Even if the ruling military in Tokyo had been forced to surrender by an invasion or strangulation of Japan, her vast armies in China and elsewhere might have continued to do battle (deeply ingrained in the Japanese military by their culture and unique history was to never surrender — this was a matter of honor and self-esteem), and the attempt to occupy Japan would have met a nation-wide insurrection and terrorist attacks by civilians that would have made those in Iraq look puny. What brought about a total surrender of Japan’s people and armies was the Emperor overriding the military and making it an imperial decree to end the war forthwith, and his radio broadcast calling for all Japanese to surrender. He had to be obeyed. He did this because of the two atomic bombs.

So, for me, as for American decision makers at the time, there is the awful choice between two stark evils. One is to murder hundreds of thousands of Japanese civilians versus ending the war quickly with the millions of lives thus saved. What we have here is the need for — and even to think about it gives me a feeling of horror — a Just Democide Doctrine — that is an ethical rational for democide comparable to the Just War Doctrine developed by Catholic Theologians centuries ago. That is: If the lives to be assuredly saved by a democide far exceed in number the lives to be murdered, than the murdering is justified, although evil.

As to the ethics of this, I’ve been a deontologist, and much influenced by Immanuel Kant. Now, with this idea of a Just Democide, I’ve collapsed into situational ethics. So be it. That’s the world we live in.


The Blood Of Millions On Their Hands

April 29, 2009

The Blood of Millions on Their Hands

[First published on April 19, 2005] April 30th marks 30 years since the fall of Saigon, a horror story of the treason of American leftists and communists, and the blood on their hands. Their lying and deceit, their bamboozlement of a willing media and Democrat Party, and especially their exploitation of an army of young and empty minds that fearing the draft, or aroused by communist propaganda on behalf of North Vietnam, powered their demonstrations and protests marches.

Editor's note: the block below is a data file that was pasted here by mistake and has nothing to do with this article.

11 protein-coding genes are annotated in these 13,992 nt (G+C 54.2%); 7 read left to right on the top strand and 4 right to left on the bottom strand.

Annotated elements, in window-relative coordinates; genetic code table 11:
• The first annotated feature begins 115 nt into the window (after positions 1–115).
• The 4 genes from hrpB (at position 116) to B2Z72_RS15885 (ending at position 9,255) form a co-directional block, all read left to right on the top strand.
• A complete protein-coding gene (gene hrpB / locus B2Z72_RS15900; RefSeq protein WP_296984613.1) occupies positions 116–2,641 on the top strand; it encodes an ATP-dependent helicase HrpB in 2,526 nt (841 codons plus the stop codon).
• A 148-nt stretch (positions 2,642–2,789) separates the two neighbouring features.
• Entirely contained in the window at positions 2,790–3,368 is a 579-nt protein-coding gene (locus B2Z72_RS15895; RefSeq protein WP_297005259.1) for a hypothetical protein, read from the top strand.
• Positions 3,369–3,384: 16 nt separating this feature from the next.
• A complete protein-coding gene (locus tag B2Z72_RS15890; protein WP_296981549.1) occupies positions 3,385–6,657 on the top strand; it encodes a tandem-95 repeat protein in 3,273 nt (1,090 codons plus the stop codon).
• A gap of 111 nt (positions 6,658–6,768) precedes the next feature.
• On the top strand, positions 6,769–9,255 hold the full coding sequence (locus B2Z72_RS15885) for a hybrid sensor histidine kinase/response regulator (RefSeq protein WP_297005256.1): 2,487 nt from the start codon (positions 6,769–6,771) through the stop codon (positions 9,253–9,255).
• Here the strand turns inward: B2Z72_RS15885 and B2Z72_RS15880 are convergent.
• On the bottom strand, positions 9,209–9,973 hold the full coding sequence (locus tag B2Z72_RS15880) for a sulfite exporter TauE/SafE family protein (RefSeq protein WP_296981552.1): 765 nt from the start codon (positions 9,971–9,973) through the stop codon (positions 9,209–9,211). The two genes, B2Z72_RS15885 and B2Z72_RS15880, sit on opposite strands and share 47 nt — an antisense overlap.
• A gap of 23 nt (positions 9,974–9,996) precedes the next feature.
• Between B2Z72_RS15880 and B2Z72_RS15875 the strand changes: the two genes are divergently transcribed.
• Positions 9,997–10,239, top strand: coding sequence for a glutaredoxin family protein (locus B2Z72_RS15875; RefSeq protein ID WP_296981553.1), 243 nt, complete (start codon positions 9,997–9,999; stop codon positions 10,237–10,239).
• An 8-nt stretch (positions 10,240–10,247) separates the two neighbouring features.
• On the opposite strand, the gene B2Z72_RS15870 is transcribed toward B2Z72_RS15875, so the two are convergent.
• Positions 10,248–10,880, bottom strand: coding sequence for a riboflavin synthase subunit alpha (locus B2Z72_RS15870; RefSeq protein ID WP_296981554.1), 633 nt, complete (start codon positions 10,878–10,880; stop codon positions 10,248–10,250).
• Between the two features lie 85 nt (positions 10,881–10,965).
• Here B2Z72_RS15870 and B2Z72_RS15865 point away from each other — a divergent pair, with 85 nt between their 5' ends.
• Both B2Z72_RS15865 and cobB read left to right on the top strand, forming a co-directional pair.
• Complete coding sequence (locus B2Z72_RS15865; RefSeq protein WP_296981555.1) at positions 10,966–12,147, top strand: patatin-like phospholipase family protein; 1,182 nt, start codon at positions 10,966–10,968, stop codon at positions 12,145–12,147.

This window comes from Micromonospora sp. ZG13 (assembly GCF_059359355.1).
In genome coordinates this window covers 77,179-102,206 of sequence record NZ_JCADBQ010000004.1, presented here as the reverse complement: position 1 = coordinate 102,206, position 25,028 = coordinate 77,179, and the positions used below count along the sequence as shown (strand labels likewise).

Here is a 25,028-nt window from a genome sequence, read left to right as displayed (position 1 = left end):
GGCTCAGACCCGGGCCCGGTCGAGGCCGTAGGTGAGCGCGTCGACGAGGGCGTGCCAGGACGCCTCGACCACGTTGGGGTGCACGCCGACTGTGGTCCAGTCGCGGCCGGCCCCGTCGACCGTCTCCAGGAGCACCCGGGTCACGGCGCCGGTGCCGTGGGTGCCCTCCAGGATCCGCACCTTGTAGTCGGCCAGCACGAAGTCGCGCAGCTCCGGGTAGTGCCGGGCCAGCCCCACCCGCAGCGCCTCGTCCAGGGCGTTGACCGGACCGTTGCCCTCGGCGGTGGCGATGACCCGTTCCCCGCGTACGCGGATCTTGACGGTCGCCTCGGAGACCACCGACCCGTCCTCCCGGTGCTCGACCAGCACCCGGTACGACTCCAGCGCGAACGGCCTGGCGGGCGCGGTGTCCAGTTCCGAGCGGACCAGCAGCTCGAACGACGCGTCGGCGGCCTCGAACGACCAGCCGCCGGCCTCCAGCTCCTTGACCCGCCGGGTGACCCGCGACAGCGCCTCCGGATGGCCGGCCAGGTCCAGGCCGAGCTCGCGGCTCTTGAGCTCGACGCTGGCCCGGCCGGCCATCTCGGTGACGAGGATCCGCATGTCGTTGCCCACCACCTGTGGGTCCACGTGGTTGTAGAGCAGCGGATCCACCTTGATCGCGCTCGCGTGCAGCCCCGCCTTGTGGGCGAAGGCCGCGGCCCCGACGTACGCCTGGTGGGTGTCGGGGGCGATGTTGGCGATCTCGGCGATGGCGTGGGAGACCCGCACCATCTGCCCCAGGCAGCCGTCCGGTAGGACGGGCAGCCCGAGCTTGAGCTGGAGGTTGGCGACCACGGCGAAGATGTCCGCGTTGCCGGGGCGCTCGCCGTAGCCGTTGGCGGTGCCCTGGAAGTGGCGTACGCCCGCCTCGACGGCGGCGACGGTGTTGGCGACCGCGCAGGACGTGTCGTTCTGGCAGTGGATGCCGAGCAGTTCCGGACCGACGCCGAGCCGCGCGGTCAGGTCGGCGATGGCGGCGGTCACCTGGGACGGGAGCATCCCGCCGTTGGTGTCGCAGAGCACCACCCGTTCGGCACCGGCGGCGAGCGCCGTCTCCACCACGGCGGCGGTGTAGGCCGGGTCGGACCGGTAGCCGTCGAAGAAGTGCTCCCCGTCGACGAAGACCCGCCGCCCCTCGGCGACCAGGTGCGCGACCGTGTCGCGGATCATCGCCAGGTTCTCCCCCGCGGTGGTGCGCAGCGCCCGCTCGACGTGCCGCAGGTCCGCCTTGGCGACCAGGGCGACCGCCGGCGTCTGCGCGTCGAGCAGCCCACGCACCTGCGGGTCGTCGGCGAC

In spite of the continued public support (as polls at the time showed) for our staying the course in Vietnam, and even though the war had been in effect won militarily, the alliance between the left, communists, Democrats, and major media forced an American military withdrawal from Vietnam, and a sharp decrease in aid to the South. Without sufficient American aid and support, the South collapsed under a conventional North Vietnam military offensive, and the North occupied and absorbed what had once been a sovereign country (no, it was not a civil war, but an invasion—the North and South had never been one country). Millions were killed and murdered before the United States turned tail to run off, and after the North’s victory, the killing did not stop. Hundreds of thousands were murdered — executed outright, or dying in “re-education camps,” and in the “new economic zones.” And never forget the over a million Vietnamese that risked an awful death on the ocean to escape the communists enslavement (the Boat People), of which perhaps 500,000 never made land again.

Then there was the communist Khmer Rouge takeover of Cambodia in April 1975 after the United States stopped all aid to its defending Lon Nol regime. Result: about 2,000,000 murdered (for one Cambodian’s story, see ”The Karma of the Killing Fields,”, and for another, see ”A Birthday wrapped in Cambodian History”).

The left seems not to care about such consequences. They opposed the war against the Afghan Taliban, and against Saddam Hussein. And even after both were defeated, in the face of terrorist attacks they wanted immediate withdrawal. I leave it to your imagination the resulting cost in blood of terrorist victories in Afghanistan and Iraq.

Michael Dickey has informed me that: